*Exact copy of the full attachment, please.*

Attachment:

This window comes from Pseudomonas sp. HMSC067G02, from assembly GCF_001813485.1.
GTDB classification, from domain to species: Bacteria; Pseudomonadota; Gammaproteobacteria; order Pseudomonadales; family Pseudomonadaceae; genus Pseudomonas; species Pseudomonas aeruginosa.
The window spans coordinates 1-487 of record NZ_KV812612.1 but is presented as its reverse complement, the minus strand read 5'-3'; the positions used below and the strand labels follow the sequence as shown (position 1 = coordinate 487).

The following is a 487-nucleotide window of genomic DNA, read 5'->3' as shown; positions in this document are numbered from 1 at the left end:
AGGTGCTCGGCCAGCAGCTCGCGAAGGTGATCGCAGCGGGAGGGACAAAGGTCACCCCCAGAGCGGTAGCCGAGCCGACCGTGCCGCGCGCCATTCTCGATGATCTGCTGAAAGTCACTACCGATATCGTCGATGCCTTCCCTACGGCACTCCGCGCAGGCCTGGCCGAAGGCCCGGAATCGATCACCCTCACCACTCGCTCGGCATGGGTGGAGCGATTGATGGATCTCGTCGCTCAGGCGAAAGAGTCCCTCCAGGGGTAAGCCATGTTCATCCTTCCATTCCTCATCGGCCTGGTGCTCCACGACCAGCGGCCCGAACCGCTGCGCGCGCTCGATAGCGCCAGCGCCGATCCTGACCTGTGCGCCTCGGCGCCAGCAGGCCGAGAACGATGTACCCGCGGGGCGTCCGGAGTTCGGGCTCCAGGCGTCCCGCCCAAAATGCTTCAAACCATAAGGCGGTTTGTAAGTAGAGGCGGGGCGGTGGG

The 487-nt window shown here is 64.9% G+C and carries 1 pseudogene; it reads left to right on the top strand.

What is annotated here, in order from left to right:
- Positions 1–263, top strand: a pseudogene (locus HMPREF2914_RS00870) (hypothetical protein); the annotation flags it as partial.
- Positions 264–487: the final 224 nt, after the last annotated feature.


This window comes from Pseudomonas sp. HMSC067G02, from assembly GCF_001813485.1.
GTDB classification, from domain to species: Bacteria; Pseudomonadota; Gammaproteobacteria; order Pseudomonadales; family Pseudomonadaceae; genus Pseudomonas; species Pseudomonas aeruginosa.
The window spans coordinates 1-487 of record NZ_KV812612.1 but is presented as its reverse complement, the minus strand read 5'-3'; the positions used below and the strand labels follow the sequence as shown (position 1 = coordinate 487).

The following is a 487-nucleotide window of genomic DNA, read 5'->3' as shown; positions in this document are numbered from 1 at the left end:
AGGTGCTCGGCCAGCAGCTCGCGAAGGTGATCGCAGCGGGAGGGACAAAGGTCACCCCCAGAGCGGTAGCCGAGCCGACCGTGCCGCGCGCCATTCTCGATGATCTGCTGAAAGTCACTACCGATATCGTCGATGCCTTCCCTACGGCACTCCGCGCAGGCCTGGCCGAAGGCCCGGAATCGATCACCCTCACCACTCGCTCGGCATGGGTGGAGCGATTGATGGATCTCGTCGCTCAGGCGAAAGAGTCCCTCCAGGGGTAAGCCATGTTCATCCTTCCATTCCTCATCGGCCTGGTGCTCCACGACCAGCGGCCCGAACCGCTGCGCGCGCTCGATAGCGCCAGCGCCGATCCTGACCTGTGCGCCTCGGCGCCAGCAGGCCGAGAACGATGTACCCGCGGGGCGTCCGGAGTTCGGGCTCCAGGCGTCCCGCCCAAAATGCTTCAAACCATAAGGCGGTTTGTAAGTAGAGGCGGGGCGGTGGG

The 487-nt window shown here is 64.9% G+C and carries 1 pseudogene; it reads left to right on the top strand.

What is annotated here, in order from left to right:
- Positions 1–263, top strand: a pseudogene (locus HMPREF2914_RS00870) (hypothetical protein); the annotation flags it as partial.
- Positions 264–487: the final 224 nt, after the last annotated feature.